Tiel Aisha Ansari is a Sufi, martial artist, and data analyst living in the Pacific Northwest. Her work has appeared in Islamica, The Lyric and VoiceCatcher, and has been featured on KBOO, Prairie Home Companion and MiPoRadio. Tiel Aisha Ansari has also been nominated for a Pushcart Prize. Her collection is Knocking from Inside.
George Bishop was raised on the Jersey Shore and attended Rutgers University before moving to Central Florida in 1985 where he now lives and writes. His work has been featured in such periodicals as White Pelican Review, Off The Coast and Grasslimb Journal. Finishing Line Press published his chapbook Love Scenes in November 2009.
Karen Braucher is the author of two full-length collections, Aqua Curves and Sending Messages Over Inconceivable Distances, as well as two chapbooks, Heaven’s Net and Mermaid Café. Her poems have appeared in many journals and won regional and national prizes.
Don Colburn is a writer in Portland. His poetry chapbook Because You Might Not Remember is due out in November from Finishing Line Press. A longtime newspaper reporter and Pulitzer Prize finalist, he took a recent buyout from The Oregonian. His poem "Coach" won this year's Duckabush Prize for Poetry.
S.P. Flannery was born in La Crosse, Wisconsin, and now resides in Madison. His poetry has appeared in Poetry Salzburg Review, Random Acts of Writing, The Alembic, Monkey's Fist, and Bolts of Silk.
Lucia Galloway is author of Venus and Other Losses (Plain View Press, 2010) and Playing Outside (Finishing Line, 2005). Recent work appears or is pending in The Lyric, Poemeleon, Her Mark 2009, Redheaded Stepchild, The Foundling Review, and Tilt-a-Whirl. Galloway co-hosts a poetry reading series in Claremont, California.
Howie Good, a journalism professor at the State University of New York at New Paltz, is the author of 18 print and digital poetry chapbooks. He has been nominated multiple times for a Pushcart Prize and the Best of the Net anthology. His first full-length book of poetry, Lovesick, was released in 2009 by Press Americana. He is co-editor of the online literary journal Left Hand Waving.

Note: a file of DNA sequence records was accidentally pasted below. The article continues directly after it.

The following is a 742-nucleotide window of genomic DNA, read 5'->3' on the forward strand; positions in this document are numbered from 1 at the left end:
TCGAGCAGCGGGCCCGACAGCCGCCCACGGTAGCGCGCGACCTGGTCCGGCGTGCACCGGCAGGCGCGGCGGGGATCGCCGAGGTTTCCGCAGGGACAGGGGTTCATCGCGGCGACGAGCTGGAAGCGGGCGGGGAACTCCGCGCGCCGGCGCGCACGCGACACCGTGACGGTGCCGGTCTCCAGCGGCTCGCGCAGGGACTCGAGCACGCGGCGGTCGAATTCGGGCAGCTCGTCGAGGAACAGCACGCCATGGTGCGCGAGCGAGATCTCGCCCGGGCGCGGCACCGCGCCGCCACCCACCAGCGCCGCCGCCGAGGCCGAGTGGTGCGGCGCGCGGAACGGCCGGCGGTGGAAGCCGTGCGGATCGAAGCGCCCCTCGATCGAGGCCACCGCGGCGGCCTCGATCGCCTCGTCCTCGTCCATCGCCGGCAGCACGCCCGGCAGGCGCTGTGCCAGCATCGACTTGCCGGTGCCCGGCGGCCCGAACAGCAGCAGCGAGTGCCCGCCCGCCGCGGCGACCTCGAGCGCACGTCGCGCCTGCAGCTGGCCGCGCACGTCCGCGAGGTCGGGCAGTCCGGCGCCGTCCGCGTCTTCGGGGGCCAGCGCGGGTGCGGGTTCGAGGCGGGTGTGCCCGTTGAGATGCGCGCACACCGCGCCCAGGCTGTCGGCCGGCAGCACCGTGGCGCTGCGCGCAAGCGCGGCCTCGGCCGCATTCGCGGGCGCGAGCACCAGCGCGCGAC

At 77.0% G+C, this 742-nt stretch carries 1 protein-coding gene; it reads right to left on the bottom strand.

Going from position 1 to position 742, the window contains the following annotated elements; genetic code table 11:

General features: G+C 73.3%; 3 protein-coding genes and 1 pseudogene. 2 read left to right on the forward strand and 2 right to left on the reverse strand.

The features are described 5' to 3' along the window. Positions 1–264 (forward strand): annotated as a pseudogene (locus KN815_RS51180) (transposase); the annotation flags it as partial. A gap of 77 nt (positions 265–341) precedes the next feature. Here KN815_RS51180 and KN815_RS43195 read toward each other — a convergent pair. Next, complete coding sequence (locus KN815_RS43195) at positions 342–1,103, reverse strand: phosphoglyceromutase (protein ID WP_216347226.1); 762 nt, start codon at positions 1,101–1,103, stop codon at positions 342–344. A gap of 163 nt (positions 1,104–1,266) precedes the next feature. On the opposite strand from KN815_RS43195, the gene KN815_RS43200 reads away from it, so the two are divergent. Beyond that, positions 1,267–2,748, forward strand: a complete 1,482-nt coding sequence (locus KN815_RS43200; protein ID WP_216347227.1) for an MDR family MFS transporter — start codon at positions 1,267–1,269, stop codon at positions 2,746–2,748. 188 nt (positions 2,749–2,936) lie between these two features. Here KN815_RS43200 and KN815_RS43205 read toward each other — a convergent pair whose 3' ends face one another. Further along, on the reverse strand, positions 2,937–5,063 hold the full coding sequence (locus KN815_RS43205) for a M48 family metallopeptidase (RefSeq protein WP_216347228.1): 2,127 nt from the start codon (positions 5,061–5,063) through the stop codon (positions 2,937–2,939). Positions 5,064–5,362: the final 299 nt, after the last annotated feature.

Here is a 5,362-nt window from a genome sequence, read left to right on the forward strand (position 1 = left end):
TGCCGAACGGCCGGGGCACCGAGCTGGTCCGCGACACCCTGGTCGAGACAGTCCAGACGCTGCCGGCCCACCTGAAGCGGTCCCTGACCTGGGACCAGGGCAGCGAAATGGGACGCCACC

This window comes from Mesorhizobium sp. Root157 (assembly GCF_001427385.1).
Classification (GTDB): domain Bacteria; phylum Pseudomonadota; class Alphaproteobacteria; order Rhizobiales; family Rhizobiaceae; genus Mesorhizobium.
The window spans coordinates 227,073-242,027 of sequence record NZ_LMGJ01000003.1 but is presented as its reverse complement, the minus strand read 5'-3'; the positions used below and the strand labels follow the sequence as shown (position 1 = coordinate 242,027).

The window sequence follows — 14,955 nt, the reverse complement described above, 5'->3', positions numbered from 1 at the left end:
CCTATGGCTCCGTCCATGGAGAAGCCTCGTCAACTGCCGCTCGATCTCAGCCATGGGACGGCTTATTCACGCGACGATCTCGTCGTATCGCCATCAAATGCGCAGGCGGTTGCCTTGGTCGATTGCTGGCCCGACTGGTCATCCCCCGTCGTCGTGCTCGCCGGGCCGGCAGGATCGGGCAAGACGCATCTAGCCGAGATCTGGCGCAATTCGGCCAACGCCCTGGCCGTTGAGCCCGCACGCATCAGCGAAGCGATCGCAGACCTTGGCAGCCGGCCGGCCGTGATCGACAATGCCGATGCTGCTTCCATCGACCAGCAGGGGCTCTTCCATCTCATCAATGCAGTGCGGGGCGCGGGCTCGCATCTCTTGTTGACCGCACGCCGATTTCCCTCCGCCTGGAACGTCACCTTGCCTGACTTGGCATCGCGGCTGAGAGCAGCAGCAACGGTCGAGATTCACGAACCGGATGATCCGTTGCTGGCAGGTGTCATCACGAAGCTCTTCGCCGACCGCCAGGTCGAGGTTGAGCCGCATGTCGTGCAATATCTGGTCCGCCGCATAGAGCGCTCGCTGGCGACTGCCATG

Maxima Kahn leads workshops on writing and the creative process. Her poetry has appeared in Eclipse, Meridian Anthology of Contemporary Poetry, Hardpan, Poem, Borderlands, Left Curve, Eureka Literary Magazine and elsewhere. She is also a musician and a dancer.
Catherine Kasper directs the Creative Writing Program at the University of Texas at San Antonio. Her work has received an AWP Intro award, a PEN Texas award, the Mid-America Review Fineline award, and an Academy of American Poets’ Prize. She is the author of field stones (Winner of the 2004 Winnow Press First Book Award in Poetry) and NOTES from the Committee (Noemi Press, 2009).
Barbara LaMorticella has lived in the woods outside of Portland since 1968. She is a long time host of KBOO radio’s Talking earth. Her second collection of poems, Rain on Waterless Mountain, was a finalist for the Oregon Book Award. She’s twice been nominated for a Pushcart Prize, was a Poetry in Motion poet, and won a Bumbershoot Big Book Award. She was awarded the first Oregon Literary Fellowship for Women Writers, and a Stewart Holbrook Award for outstanding service to Oregon literary arts. She organizes and hosts many poetry events. Her newest collection is “The Great Dance, Poems 1969-2009.”
Chase McCartney is 18 years old. He lives in Beaverton, Oregon. “Down In My Heart” is his first poetry publication.
Paulann Petersen’s poetry books are The Wild Awake, Blood-Silk , A Bride of Narrow Escape, and Kindle. A fifth, The Voluptuary is forthcoming from Lost Horse Press. A former Stegner Fellow at Stanford University, she was recently appointed Oregon Poet Laureate. She serves on the board of Friends of William Stafford, organizing the annual January Stafford Birthday Events.
Work by mixed blood Yankee Patricia Smith Ranzoni, who writes from one of the subsistence farms of her youth in Maine, has been published across the country and abroad and in five collections drawn from by UME depts. of English and history, most recently: Greatest Hits (Pudding House invitational GOLD series).
Scot Siegel edits Untitled Country Review. The photographs in Issue 1 (Wrangell, Alaska) are his.
Judith Terzi lives in Pasadena, California, where she taught high school French for over twenty years. Her poetry has been widely published, and a chapbook, "The Road to Oxnard," will appear from Pudding House Publications this year. Poems are forthcoming in Poemeleon, Qarrtsiluni, Red Rock Review, and Umbrella.
Pam Uschuk’s five books of poems include CRAZY LOVE (2009, Wings Press). Translated into ten languages, Uschuk’s received prizes from the National League of American PEN Women and Amnesty International. Pam edits CUTTHROAT, A JOURNAL OF THE ARTS, teaches at Fort Lewis College, and lives with poet William Pitt Root, in Colorado.
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